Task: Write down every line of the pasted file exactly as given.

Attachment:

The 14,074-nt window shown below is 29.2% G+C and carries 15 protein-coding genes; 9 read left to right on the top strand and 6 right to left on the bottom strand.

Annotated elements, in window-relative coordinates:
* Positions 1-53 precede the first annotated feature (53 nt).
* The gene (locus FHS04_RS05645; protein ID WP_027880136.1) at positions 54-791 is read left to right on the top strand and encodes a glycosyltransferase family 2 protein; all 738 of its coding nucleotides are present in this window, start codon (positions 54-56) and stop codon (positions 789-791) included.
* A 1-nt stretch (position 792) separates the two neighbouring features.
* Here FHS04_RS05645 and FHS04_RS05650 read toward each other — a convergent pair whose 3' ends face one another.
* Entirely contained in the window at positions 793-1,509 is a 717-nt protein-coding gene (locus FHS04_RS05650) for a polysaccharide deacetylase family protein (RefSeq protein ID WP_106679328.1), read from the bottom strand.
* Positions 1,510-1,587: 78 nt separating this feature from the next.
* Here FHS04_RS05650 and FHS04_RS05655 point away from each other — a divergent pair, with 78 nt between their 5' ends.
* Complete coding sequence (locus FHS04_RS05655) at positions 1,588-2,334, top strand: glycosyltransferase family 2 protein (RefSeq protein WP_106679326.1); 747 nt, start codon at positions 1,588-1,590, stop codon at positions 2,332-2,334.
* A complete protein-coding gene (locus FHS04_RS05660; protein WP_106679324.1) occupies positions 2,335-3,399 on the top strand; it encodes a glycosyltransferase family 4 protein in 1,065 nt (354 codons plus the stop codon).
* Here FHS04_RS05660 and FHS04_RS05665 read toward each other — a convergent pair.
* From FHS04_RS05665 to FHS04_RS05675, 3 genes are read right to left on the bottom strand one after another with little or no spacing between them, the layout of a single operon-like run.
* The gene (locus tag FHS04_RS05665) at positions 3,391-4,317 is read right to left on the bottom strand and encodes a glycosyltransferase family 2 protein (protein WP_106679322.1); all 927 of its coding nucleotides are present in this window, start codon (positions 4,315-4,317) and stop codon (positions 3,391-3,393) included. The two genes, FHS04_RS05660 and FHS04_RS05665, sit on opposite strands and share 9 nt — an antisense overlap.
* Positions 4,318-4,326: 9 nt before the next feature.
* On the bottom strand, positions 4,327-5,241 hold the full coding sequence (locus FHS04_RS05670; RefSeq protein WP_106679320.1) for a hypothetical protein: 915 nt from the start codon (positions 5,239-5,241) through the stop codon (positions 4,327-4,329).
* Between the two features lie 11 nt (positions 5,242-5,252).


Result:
The 14,074-nt window shown below is 29.2% G+C and carries 15 protein-coding genes; 9 read left to right on the top strand and 6 right to left on the bottom strand.

Annotated elements, in window-relative coordinates:
* Positions 1-53 precede the first annotated feature (53 nt).
* The gene (locus FHS04_RS05645; protein ID WP_027880136.1) at positions 54-791 is read left to right on the top strand and encodes a glycosyltransferase family 2 protein; all 738 of its coding nucleotides are present in this window, start codon (positions 54-56) and stop codon (positions 789-791) included.
* A 1-nt stretch (position 792) separates the two neighbouring features.
* Here FHS04_RS05645 and FHS04_RS05650 read toward each other — a convergent pair whose 3' ends face one another.
* Entirely contained in the window at positions 793-1,509 is a 717-nt protein-coding gene (locus FHS04_RS05650) for a polysaccharide deacetylase family protein (RefSeq protein ID WP_106679328.1), read from the bottom strand.
* Positions 1,510-1,587: 78 nt separating this feature from the next.
* Here FHS04_RS05650 and FHS04_RS05655 point away from each other — a divergent pair, with 78 nt between their 5' ends.
* Complete coding sequence (locus FHS04_RS05655) at positions 1,588-2,334, top strand: glycosyltransferase family 2 protein (RefSeq protein WP_106679326.1); 747 nt, start codon at positions 1,588-1,590, stop codon at positions 2,332-2,334.
* A complete protein-coding gene (locus FHS04_RS05660; protein WP_106679324.1) occupies positions 2,335-3,399 on the top strand; it encodes a glycosyltransferase family 4 protein in 1,065 nt (354 codons plus the stop codon).
* Here FHS04_RS05660 and FHS04_RS05665 read toward each other — a convergent pair.
* From FHS04_RS05665 to FHS04_RS05675, 3 genes are read right to left on the bottom strand one after another with little or no spacing between them, the layout of a single operon-like run.
* The gene (locus tag FHS04_RS05665) at positions 3,391-4,317 is read right to left on the bottom strand and encodes a glycosyltransferase family 2 protein (protein WP_106679322.1); all 927 of its coding nucleotides are present in this window, start codon (positions 4,315-4,317) and stop codon (positions 3,391-3,393) included. The two genes, FHS04_RS05660 and FHS04_RS05665, sit on opposite strands and share 9 nt — an antisense overlap.
* Positions 4,318-4,326: 9 nt before the next feature.
* On the bottom strand, positions 4,327-5,241 hold the full coding sequence (locus FHS04_RS05670; RefSeq protein WP_106679320.1) for a hypothetical protein: 915 nt from the start codon (positions 5,239-5,241) through the stop codon (positions 4,327-4,329).
* Between the two features lie 11 nt (positions 5,242-5,252).